Question of the Week! Q: I normally cut back my Chamisa and Russian Sage in the Fall. I didn’t have time to do it. Can I still cut them back now? A: Great question. There is no one-type-fits-all pruning method. That being said, now is actually the right time to cut them back, however, in the past 20 years of being in the landscape business, we have always cut them back in the late fall/early winter with great success the next growing season. If you have Chamisa or Russian Sag
Phil's Friday Favorite! Woolly Thyme (Thymus pseudolanuginosus) - Zone 4-9 Durable perennial with aromatic leaves, perfect for filling between stepping stones or as a water-wise ground cover. Creates a low, lush attractive soft carpet of fuzzy grayish foliage topped by bright pink flowers in summer. Plant full sun
Transformation Tuesday: It seems like xeriscaping is the theme of the month. :) We removed the grass and created a xeric space by adding low maintenance plants. The old sprinkler system was converted to drip to conserve water. The final touch was by adding some beautiful gravel. Keep those plants growing and healthy!
Spring is here! We've been getting some awesome questions so keep them coming folks! Question of The Week: Q: When is a good time to prune my fruit trees? A: Most pruning is done during the dormant season in late winter or spring, just before active growth begins. In North and Central New Mexico, February to early March would be a good time to prune. At this time, pruning wounds heal fast, flower buds are easily recognized, and injury from low winter temperatures may be avoid
Phil's Favorite this week: Hall’s Japanese honeysuckle (Lonicera japonica 'Halliana) Zone 4-11 An outstanding vine with yellow and white flowers that add a delightful fragrance to summer landscapes. Perfect as cover for fences, and walls, or as a shrubby groundcover. An excellent solution for a fast-growing screen, even with poor soils. Semi-evergreen. Plant in Partial to full sun. (Reference: Monrovia)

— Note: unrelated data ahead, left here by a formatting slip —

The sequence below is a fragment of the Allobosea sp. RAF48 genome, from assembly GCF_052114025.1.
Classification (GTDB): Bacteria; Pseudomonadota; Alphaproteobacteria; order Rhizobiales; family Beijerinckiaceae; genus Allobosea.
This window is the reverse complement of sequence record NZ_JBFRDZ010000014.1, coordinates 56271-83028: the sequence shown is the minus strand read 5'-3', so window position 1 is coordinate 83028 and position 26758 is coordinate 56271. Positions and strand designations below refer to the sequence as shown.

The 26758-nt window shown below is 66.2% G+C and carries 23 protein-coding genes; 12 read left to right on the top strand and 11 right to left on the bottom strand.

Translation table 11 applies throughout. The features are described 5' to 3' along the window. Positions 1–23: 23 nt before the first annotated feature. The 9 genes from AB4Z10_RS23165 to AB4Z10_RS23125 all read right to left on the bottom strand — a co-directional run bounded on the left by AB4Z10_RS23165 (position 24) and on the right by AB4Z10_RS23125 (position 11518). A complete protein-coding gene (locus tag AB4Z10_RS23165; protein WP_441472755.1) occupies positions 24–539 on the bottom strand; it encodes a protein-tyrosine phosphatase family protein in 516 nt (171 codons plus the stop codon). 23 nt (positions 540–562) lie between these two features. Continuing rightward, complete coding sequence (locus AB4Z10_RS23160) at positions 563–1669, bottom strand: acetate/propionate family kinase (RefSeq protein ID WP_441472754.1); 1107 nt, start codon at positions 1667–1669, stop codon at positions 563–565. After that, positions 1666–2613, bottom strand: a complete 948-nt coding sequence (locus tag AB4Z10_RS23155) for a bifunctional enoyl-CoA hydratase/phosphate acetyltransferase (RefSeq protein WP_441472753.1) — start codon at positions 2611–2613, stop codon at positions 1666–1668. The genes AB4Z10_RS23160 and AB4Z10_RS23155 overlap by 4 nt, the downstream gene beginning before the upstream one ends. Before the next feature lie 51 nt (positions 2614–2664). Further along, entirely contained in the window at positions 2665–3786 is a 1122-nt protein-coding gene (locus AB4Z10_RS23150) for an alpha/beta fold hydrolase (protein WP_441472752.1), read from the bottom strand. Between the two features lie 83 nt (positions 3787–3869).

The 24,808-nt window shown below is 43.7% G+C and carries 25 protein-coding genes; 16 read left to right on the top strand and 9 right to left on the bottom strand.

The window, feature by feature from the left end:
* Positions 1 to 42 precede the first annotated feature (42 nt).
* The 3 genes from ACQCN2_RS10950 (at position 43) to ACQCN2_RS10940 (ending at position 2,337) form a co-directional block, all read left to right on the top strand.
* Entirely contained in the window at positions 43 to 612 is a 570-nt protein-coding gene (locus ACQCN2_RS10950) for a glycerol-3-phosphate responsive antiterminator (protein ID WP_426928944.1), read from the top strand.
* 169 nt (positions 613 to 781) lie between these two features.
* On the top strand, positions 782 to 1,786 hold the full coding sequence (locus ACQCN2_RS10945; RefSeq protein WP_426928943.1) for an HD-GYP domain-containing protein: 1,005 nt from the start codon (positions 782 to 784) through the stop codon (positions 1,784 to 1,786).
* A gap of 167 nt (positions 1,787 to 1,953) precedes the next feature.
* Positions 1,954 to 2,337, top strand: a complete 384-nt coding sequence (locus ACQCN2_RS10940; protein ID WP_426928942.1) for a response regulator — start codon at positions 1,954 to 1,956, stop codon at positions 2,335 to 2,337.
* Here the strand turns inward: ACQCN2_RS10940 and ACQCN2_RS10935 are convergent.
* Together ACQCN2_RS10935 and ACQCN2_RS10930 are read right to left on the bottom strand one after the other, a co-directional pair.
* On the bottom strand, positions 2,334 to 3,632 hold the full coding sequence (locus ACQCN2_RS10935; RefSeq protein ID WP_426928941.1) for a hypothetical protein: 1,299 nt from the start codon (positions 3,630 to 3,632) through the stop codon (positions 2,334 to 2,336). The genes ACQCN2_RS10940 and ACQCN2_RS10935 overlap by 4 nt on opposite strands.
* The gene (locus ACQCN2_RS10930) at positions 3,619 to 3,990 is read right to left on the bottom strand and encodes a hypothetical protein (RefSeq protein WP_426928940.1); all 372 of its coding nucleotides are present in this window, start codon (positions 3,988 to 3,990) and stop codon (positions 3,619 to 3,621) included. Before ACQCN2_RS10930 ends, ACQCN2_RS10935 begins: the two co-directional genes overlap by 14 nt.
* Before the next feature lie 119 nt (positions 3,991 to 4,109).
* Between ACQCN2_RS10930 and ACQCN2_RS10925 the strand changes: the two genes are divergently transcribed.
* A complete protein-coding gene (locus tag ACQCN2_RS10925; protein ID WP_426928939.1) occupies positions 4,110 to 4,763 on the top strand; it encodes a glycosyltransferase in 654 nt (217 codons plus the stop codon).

Here's part II of last week's Transformation Tuesday! Adding more to the curb appeal, we removed the grasses and made the landscaping more xeric. If you need a reminder, xeric style landscaping or xeriscaping is a landscaping style to help with water conservation. In addition, we added more trees, shrubs, and accented with some nice Southwest cactus. Happy Spring everyone!
Question of the week: Name of the game this week: Patience! Q: When can I turn on my irrigation system? A: We have already been receiving phone calls to turn on irrigations systems. But it is still a bit too soon! Although we have been warmer and drier than normal, you need to be patient. We normally do not turn on irrigation systems until the 3rd week of April and as late as mid May. If you turn on the system too soon, and we get a late freeze, you could damage your system w
Prairifire Crabapple (Malus x 'Prairifire) Zone 4-8 "An outstanding flowering tree with an upright form that becomes rounded with age. Reddish new foliage matures to a dark green. Lovely deep pink spring flowers produce persistent, small, dark red-purple fruit. A colorful accent for smaller landscapes. Deciduous. Plant full sun" (Reference: Monrovia)
Transformation Tuesday! Talk about an upgrade to curb appeal! Our clients came from a climate that was pretty green and wanted to do something that would look great. We removed the old gravel as it had tons of weeds in it. New trees and shrubs were added. A flagstone pathway was built and new gravel was put in to add some depth. Stay tuned next week for part II of this project.